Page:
2009 has been a strange year thus far. Not a bad one (despite some serious trials there have been many blessings and lovely suprises too), but a wildly unpredictable one. And that makes blogging unpredictable, for every time life seems to quiet down a bit, a new challenge comes out of the blue.
Case in point: Each time I've announced that I'm back at my desk and back to a regular work schedule, the Trickster Gods can be heard snickering and plotting:
"What shall we send her this time?" they say.
"Illness?" suggests a red-eyed Coyote, his own pointed nose stuffed with a cold.
"Nah, we've over-used that trick," says Hermes. "Think of something else."
Pan smiles wickedly. "Let's send her immigration paperwork. Dealing with the British Home Office is guaranteed to drive any mortal insane."
Hermes shakes his head and sighs. "We've done that already too."
"How 'bout a house move?" Anansi pipes up. "That's good for weeks, maybe even months, of chaos."
The Lord of Misrule scowls at the spider. "Surely you recall that we've used the Moving Trick four times in the last two years alone! No, gentlemen, let's go for a classic. A good old Family Emergency. We haven't done that one for awhile."
"Okay," Coyote agrees, sneezing. "But I'm giving her my cold for good measure...."
Now I'm home after a week away, my cold seems to be on the wane, and I'm back in the office again today. I'm hoping that life will now quiet down, but I'm making no predictions! And I plan to be very, very, very nice to any hares, spiders, foxes, coyotes, goat-legged men or fleet-footed gods who happen to cross my path....
A few of pieces of good news crossed my desk while I was away: First, The Coyote Road (an anthology of original tales inspired by world-wide trickster myths, co-edited with Ellen Datlow, illustrated by Charles Vess) is finally out in paperback. It's Book 3 in our Mythic Fiction anthology series for young adult readers (following The Green Man and The Faery Reel), and was a World Fantasy Award nominee, a Locus Recommended Reading Selection, an Amazon Best Book of Year, and contains two Nebula-Award-nominated stories: Kij Johnson's "The Evolution of Trickster Stories Among the Dogs of North Park After the Change" and Delia Sherman's "The Fiddler of Bayou Tech."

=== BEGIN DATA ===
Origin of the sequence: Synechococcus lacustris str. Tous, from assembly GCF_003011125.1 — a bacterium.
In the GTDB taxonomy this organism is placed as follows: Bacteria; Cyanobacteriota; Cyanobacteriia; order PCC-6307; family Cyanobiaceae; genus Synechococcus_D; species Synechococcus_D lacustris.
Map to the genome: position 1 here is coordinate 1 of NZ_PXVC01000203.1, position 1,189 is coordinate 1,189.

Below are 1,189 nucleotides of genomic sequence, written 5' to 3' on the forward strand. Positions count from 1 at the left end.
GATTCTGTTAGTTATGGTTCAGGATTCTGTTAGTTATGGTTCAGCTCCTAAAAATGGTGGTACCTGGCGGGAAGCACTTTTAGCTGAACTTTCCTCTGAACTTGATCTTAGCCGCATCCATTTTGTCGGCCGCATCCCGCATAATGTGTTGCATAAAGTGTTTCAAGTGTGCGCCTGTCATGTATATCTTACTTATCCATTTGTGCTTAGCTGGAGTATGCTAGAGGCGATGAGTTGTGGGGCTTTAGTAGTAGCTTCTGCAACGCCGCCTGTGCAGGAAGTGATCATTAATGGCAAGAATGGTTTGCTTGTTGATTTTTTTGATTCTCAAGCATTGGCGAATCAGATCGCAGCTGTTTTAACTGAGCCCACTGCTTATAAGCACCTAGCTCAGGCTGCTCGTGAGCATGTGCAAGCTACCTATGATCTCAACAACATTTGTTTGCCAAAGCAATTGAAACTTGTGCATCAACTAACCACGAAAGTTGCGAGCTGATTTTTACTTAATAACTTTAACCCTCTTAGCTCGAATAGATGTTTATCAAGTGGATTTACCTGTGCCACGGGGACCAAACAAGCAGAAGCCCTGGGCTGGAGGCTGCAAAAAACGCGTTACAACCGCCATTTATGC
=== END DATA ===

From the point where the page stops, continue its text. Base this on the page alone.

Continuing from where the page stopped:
Second, Troll's Eye View -- our latest anthology -- has been chosen as a Junior Library Guild selection; and Ellen and I are thrilled. Following The Wolf at the Door and Swan Sister, Troll's Eye View contains original fairy-tale-inspired stories and poems for middle-grade readers -- focused on the fairy tale villains this time. The book comes out in April, and Books of Wonder in New York will host a publication event in June. I don't yet know whether I'll be there, but Ellen Datlow, Ellen Kushner, Delia Sherman, Holly Black, and Catherynne Valente will be.
Third, Ravens in the Library (the S.J. Tucker benefit anthology) is now out and available for purchase here. I haven't actually seen it yet, but the contributor's list looks enticing indeed. The beautiful pen-and-ink drawing you see here is Jenny Anckorn's illustration for my Ravens story, "The Color of Angels." Midori has also contributed to the book, as have several other Endicott Studio folks: Ari Berk, Holly & Theo Black, Charles de Lint, Neil Gaiman, and Catherynne Valente.